November 2020: Teen-2-Teen
Making mail call special
by Karly Just
MAIL CALL! With most of our communication being sent electronically, these two words most likely don’t have significant meaning to a majority of Americans. However, to the 1 percent of Americans who enroll in the U.S. Armed Services, hearing “MAIL CALL” is the sweetest sound.
I am part of that 1 percent. Last year, I enlisted in the North Dakota National Guard. Why did I choose that path? I wanted to serve my country and follow in the footsteps of my Grandpa Jim Bitz, who served in the U.S. Army during the Vietnam War. The National Guard will allow me to attend college tuition-free and have a civilian career while still serving my country.
I am a senior at LaMoure High School, and doing the split training option, which means I completed basic training this summer, and will complete AIT (advanced individual training) in the summer of 2021, after my high school graduation. This will allow me to begin my college career in August 2021 with my peers.
After a socially distant goodbye parade, I left LaMoure in early June and headed to my training base at Fort Leonard Wood, Mo. Enduring 12 weeks of basic training is no easy task. Being away from my family, farm and friends for such a long time was a challenge like no other, especially in the middle of a global pandemic! The long, daily routine in the extreme heat of Missouri was grueling, the physical tasks were demanding, and one had to be mentally tough to finish strong.
In terms of communicating with the world outside of Fort Leonard Wood, I only had access to my cellphone for around five minutes every Sunday. Letters from home are what gave me the strength to succeed. I received letters daily from family, friends, teachers, church members and community members. Some shared stories about what was happening back home, some wrote Bible verses and inspirational messages, and some included news headlines and articles to help make sense of what was happening in the world.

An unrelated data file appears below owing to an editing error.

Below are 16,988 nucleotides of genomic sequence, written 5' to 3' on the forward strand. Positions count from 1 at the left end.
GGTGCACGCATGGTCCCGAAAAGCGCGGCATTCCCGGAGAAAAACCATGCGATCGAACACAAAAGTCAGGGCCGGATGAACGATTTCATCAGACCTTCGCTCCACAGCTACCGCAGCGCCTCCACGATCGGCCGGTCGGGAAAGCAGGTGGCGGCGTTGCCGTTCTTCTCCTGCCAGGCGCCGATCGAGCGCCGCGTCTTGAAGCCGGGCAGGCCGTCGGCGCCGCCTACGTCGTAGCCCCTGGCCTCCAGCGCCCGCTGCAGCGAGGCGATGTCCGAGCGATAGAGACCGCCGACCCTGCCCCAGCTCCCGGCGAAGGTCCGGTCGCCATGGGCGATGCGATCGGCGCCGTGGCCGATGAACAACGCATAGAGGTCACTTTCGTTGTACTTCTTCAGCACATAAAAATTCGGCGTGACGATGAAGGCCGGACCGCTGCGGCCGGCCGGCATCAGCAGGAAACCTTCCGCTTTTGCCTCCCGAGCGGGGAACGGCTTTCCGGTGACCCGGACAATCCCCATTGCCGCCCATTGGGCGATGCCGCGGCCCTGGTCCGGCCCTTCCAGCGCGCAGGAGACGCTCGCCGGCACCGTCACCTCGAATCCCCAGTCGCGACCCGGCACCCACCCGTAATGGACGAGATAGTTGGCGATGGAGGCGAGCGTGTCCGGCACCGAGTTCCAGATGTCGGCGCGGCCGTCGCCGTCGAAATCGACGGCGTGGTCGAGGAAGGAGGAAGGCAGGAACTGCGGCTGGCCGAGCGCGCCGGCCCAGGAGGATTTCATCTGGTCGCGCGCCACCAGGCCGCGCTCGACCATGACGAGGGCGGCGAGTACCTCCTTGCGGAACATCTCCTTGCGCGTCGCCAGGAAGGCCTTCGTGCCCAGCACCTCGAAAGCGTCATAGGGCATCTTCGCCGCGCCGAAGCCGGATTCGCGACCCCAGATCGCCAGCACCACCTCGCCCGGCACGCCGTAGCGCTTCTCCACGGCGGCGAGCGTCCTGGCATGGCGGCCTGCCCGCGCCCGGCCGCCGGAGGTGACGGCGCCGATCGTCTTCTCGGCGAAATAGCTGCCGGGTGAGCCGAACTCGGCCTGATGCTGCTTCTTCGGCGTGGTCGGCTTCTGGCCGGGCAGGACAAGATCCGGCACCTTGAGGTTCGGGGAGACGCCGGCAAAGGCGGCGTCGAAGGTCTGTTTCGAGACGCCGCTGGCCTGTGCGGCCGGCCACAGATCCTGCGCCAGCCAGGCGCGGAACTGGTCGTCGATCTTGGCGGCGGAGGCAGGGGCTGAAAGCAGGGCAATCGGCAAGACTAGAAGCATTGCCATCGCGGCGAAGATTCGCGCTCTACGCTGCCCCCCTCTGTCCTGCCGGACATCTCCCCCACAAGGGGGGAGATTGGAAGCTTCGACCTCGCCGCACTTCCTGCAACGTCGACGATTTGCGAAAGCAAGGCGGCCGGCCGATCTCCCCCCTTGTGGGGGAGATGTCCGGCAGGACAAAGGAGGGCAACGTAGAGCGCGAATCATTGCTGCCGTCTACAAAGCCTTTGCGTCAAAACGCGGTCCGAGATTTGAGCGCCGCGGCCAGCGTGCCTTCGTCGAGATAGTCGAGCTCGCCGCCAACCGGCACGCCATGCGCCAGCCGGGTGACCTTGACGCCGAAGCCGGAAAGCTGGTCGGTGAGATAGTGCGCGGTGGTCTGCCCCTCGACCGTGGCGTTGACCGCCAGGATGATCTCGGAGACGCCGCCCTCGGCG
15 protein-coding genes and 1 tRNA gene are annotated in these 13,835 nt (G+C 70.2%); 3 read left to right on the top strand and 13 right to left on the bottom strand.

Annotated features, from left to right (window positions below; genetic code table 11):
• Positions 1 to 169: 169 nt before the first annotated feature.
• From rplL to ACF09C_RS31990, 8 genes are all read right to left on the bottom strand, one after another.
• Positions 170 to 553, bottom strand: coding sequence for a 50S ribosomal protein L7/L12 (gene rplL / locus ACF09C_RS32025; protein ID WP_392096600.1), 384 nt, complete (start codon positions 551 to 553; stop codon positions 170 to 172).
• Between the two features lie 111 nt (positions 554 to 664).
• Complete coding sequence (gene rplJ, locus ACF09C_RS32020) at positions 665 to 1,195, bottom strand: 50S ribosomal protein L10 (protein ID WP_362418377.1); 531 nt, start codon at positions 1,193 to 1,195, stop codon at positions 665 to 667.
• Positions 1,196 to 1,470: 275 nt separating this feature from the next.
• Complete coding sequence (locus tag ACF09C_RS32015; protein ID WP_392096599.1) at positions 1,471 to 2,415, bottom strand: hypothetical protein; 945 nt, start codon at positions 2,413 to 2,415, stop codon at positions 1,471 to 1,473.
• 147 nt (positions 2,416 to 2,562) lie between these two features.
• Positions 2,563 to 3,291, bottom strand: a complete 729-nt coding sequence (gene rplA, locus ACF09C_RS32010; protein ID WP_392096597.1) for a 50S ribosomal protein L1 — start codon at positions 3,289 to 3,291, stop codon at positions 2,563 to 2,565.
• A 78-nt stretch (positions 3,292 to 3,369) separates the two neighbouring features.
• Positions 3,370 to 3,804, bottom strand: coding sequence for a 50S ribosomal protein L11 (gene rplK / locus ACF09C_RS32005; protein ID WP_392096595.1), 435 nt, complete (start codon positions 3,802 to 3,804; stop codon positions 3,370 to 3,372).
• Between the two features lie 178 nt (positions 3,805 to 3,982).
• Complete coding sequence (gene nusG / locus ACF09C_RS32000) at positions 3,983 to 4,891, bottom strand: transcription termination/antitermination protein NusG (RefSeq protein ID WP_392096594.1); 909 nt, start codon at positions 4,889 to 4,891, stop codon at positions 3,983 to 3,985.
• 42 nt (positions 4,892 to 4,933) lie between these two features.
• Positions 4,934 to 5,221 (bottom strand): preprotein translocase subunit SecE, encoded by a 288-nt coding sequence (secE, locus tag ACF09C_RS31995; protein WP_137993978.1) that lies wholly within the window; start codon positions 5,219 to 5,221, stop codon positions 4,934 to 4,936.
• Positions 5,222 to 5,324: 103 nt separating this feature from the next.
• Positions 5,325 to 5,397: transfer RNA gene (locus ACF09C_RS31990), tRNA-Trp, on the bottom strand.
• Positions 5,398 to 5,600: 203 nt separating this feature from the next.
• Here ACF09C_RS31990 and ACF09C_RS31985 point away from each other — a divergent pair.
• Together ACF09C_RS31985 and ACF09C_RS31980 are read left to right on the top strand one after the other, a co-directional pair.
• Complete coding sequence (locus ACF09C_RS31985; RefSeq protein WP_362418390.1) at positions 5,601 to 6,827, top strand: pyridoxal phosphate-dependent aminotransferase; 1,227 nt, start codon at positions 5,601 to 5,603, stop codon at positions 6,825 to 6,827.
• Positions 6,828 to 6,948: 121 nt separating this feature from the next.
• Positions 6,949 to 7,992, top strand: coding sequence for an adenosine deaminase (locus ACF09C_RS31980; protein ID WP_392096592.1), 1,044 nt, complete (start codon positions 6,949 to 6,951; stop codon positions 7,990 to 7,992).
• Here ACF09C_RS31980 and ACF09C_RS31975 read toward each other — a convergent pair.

Mail call happened daily and words cannot describe how I felt when I heard these words shouted out by a drill sergeant. The sergeants would appear with huge bags of mail while the soldiers were in formation. They would dump the bags out, pick up a letter, call the last name and throw it out into the sea of around 150 soldiers. It was your job to find the letter that was thrown into the group. We were just so grateful to receive something, that we didn’t care about fighting our way through the crowd to receive our letters or packages. (My favorite packages were the ones that included Oreos or Cheez-It crackers!)
After all the mail and packages were distributed, we had two minutes to eat any snack and dump out all items for inspection. Every single photo or news clipping was checked by the sergeants to make sure the material was appropriate. I was nicknamed “Cowgirl,” because my mom would send me a photo daily of my family’s farm I missed back home. Whenever a photo of my goat, Pepper, showed up in a letter, it quickly became the center of attention and was passed around for everyone to see.
Imagine being a soldier who had to watch all this excitement unfold, and your name was never called during “mail call.” This happened to some of my friends and I felt guilty having received so many letters. One Sunday, I shared with my family about these soldiers. My mom shared their names and addresses with our family and community members, and before long, they all started receiving letters and packages from all over the Midwest. It made me so proud to be from North Dakota, where everyone is treated like family.
Writing letters is a lost art, and something that I now treasure. As a member of Gen Z, the only world I’ve known has internet, cellphones and social media. Keeping in touch with others through letters was something I had never done. I cannot imagine what it would have been like for past service members when the mail service was slow and there were no weekly phone calls back home.
I’ll leave you with this challenge. If you know a young man or woman serving our country, ask their family for an address. Please take a few minutes and send a letter from home to our country’s soldiers. Let their “mail call” be memorable, just like mine!